Students engage in activities to pass time during shelter-in-place


Vincent Behnke | With Permission

Junior Vincent Behnke reads Lyndon B. Johnson’s autobiography. San Francisco’s shelter-in-place order gave students time to delve into various hobbies.

By Sartaj Rajpal and Henry Murray

With Convent & Stuart Hall closing school campuses to students through at least May 3 after the San Francisco Health Department issued an order to shelter in place due to the COVID-19 outbreak, students are finding ways to spend their extra time while staying at home. 

“I’ve been working out quite a bit, as one can only sit in front of a screen for so long,” junior Vincent Behnke said. “I’ve been reading an LBJ [Lyndon Baines Johnson] biography, and I’ve re-watched the entire “The Office” series. I also completely deep-cleaned and organized my room.” 

Students say they are spending more time doing things they enjoy to fill the time previously spent on sports, school and commuting. 

“With all the extra time I’ve had, I have been reading a lot of fiction,” junior Bryan Maruyama said. “I have also watched a lot of movies like ‘How to Train Your Dragon.’”

“I have been playing a lot of video games,” junior Makana Leavitt said. “My favorite game right now is ‘Call of Duty: Modern Warfare.’ It’s important to stay busy, and video games help time go by quicker when I don’t have work to do.” 

For students who are stressed and don’t know what to do with their time, school counselor Laurie Pomeranz says order is key. 

“Keep some form of ‘routine’ in your life, get exercise every day, tap into the power of music and connect with friends,” Pomeranz said.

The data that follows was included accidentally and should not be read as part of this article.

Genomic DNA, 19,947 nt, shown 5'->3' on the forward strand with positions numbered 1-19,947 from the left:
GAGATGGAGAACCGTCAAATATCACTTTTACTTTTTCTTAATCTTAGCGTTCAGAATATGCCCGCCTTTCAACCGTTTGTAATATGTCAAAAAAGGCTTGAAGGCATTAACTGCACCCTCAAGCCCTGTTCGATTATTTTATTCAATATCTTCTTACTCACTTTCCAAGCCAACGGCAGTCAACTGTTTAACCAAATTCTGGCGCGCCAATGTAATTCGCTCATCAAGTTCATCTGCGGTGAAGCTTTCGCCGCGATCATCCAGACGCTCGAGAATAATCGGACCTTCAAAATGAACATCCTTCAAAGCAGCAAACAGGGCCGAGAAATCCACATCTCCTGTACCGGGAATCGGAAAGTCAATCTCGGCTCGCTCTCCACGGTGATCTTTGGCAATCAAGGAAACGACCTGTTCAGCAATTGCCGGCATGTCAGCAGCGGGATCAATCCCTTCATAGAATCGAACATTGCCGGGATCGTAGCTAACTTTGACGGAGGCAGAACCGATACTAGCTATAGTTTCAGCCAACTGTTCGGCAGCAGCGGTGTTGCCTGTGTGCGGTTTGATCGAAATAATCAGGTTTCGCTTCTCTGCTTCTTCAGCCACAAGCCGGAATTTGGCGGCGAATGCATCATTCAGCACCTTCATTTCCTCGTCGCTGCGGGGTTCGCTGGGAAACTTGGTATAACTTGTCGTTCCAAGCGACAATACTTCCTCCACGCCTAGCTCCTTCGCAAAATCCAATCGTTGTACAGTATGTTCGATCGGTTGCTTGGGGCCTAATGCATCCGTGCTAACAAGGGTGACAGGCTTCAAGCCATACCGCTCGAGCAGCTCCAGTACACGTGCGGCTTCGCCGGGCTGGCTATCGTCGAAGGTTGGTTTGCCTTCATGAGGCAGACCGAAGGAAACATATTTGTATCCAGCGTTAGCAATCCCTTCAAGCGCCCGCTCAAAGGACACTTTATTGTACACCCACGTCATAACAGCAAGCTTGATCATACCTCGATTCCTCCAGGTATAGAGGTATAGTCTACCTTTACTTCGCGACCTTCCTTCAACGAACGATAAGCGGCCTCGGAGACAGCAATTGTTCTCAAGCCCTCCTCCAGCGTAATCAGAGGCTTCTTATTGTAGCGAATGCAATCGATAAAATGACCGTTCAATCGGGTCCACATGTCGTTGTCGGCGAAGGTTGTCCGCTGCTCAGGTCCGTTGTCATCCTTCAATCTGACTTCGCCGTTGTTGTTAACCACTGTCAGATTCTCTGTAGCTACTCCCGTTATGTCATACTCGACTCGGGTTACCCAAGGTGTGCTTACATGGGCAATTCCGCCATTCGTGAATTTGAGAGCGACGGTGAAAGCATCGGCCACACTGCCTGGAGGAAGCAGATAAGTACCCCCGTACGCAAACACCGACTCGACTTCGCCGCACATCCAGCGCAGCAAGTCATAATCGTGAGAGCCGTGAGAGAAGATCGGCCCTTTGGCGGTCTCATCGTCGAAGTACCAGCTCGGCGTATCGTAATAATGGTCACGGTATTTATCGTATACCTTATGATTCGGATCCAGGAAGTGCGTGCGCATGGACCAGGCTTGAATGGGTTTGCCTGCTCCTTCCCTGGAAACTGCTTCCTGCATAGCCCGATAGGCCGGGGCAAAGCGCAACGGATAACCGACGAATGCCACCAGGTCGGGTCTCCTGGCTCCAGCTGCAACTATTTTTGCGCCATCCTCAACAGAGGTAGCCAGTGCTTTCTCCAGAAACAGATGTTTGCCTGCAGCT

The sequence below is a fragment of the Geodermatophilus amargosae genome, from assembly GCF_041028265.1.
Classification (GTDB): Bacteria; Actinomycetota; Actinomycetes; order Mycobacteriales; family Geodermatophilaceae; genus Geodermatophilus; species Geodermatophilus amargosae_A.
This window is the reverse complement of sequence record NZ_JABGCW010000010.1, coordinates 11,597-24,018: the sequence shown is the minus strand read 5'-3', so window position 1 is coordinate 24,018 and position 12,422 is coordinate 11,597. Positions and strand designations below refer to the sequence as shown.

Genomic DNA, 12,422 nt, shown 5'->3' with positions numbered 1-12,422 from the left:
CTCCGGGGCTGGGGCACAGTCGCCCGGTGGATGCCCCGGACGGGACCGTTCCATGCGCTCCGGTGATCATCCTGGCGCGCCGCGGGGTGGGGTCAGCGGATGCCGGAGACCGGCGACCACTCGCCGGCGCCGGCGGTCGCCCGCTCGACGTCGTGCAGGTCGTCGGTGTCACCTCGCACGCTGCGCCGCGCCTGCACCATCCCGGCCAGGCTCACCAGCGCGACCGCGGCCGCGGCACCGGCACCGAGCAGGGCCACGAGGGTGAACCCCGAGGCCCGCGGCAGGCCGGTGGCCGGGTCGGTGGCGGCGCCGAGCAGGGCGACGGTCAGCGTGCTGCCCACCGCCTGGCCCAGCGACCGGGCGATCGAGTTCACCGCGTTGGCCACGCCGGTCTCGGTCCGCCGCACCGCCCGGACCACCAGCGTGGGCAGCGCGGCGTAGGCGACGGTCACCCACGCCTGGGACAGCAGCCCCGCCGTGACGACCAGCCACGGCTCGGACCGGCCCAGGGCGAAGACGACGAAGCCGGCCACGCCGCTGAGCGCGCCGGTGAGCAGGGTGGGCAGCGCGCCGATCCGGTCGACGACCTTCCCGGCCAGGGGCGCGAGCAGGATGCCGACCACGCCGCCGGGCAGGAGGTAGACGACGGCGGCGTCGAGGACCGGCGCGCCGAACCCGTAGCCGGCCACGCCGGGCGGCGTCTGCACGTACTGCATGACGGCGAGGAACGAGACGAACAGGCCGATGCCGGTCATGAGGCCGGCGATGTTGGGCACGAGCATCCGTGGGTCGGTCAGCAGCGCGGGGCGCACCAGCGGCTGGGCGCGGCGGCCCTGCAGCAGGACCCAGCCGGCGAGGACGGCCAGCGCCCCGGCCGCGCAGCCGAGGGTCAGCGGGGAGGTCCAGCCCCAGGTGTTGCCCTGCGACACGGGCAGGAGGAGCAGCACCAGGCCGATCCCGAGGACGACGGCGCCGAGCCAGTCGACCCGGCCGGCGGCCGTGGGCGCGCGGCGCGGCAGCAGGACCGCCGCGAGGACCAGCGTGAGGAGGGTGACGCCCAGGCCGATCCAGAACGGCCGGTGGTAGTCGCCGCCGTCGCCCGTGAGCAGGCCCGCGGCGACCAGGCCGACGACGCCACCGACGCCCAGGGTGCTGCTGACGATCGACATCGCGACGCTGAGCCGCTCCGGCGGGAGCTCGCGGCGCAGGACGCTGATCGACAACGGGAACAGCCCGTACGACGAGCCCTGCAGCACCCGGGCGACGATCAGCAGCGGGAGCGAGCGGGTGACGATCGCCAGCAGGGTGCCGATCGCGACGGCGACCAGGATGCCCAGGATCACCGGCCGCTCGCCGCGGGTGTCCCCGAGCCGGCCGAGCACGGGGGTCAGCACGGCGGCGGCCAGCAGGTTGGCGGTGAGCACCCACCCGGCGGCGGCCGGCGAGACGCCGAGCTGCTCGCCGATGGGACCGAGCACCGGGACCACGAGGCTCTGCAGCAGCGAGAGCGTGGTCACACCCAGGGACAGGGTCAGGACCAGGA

In addition to delving into their hobbies and interests, community members also say they are using the time to better themselves and broaden their worldview. 

“I sometimes practice silence when I am bored and want to go outside.” Leavitt said. “It helps me put my hardships into perspective and realize that it’s not that bad. I focus on other people who are in need, and it helps me find a better mindset for myself.” 

Some students say they believe in the importance of staying in touch with their peers. 

“I have been trying to chat with friends over Facetime, as I believe it’s crucial to stay in contact with my classmates and friends so we can persevere through this unusual time,” Behnke said. 

Because many students may feel stressed while social distancing, Pomeranz encourages those who need help to reach out. 

Allowing yourself to express and feel what’s coming up for you will allow you to move forward through it,” Pomeranz said. “I am available for Zoom conversations. You can also turn to your family, friends, teachers and others who care about you. We all need to support each other during this highly unusual time.”